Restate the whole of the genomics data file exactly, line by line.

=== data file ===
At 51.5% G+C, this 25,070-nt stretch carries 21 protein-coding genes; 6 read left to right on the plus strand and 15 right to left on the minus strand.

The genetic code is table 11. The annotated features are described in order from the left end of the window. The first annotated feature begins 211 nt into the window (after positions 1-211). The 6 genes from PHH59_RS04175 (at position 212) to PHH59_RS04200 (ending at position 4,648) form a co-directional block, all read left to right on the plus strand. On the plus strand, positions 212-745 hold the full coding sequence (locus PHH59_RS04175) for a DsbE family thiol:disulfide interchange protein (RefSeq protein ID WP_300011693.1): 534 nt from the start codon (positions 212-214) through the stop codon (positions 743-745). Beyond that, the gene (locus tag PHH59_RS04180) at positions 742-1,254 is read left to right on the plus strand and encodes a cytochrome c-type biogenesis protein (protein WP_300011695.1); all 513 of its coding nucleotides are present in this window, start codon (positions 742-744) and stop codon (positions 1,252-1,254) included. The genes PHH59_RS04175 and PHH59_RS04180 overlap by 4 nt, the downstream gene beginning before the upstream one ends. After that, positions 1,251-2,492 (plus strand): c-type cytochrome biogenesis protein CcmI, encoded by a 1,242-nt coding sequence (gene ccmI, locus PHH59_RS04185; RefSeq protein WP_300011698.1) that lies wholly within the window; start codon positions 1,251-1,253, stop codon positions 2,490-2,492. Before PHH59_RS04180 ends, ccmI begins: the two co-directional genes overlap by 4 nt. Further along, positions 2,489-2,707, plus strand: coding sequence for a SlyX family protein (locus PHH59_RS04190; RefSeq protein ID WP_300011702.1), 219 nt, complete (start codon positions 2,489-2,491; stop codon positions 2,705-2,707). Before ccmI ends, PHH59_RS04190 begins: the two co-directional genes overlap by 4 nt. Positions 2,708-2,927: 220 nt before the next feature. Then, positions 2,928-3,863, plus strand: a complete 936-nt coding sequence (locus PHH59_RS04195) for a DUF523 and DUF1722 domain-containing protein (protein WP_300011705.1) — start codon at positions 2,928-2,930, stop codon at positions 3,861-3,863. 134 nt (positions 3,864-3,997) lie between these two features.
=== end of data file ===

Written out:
At 51.5% G+C, this 25,070-nt stretch carries 21 protein-coding genes; 6 read left to right on the plus strand and 15 right to left on the minus strand.

The genetic code is table 11. The annotated features are described in order from the left end of the window. The first annotated feature begins 211 nt into the window (after positions 1-211). The 6 genes from PHH59_RS04175 (at position 212) to PHH59_RS04200 (ending at position 4,648) form a co-directional block, all read left to right on the plus strand. On the plus strand, positions 212-745 hold the full coding sequence (locus PHH59_RS04175) for a DsbE family thiol:disulfide interchange protein (RefSeq protein ID WP_300011693.1): 534 nt from the start codon (positions 212-214) through the stop codon (positions 743-745). Beyond that, the gene (locus tag PHH59_RS04180) at positions 742-1,254 is read left to right on the plus strand and encodes a cytochrome c-type biogenesis protein (protein WP_300011695.1); all 513 of its coding nucleotides are present in this window, start codon (positions 742-744) and stop codon (positions 1,252-1,254) included. The genes PHH59_RS04175 and PHH59_RS04180 overlap by 4 nt, the downstream gene beginning before the upstream one ends. After that, positions 1,251-2,492 (plus strand): c-type cytochrome biogenesis protein CcmI, encoded by a 1,242-nt coding sequence (gene ccmI, locus PHH59_RS04185; RefSeq protein WP_300011698.1) that lies wholly within the window; start codon positions 1,251-1,253, stop codon positions 2,490-2,492. Before PHH59_RS04180 ends, ccmI begins: the two co-directional genes overlap by 4 nt. Further along, positions 2,489-2,707, plus strand: coding sequence for a SlyX family protein (locus PHH59_RS04190; RefSeq protein ID WP_300011702.1), 219 nt, complete (start codon positions 2,489-2,491; stop codon positions 2,705-2,707). Before ccmI ends, PHH59_RS04190 begins: the two co-directional genes overlap by 4 nt. Positions 2,708-2,927: 220 nt before the next feature. Then, positions 2,928-3,863, plus strand: a complete 936-nt coding sequence (locus PHH59_RS04195) for a DUF523 and DUF1722 domain-containing protein (protein WP_300011705.1) — start codon at positions 2,928-2,930, stop codon at positions 3,861-3,863. 134 nt (positions 3,864-3,997) lie between these two features.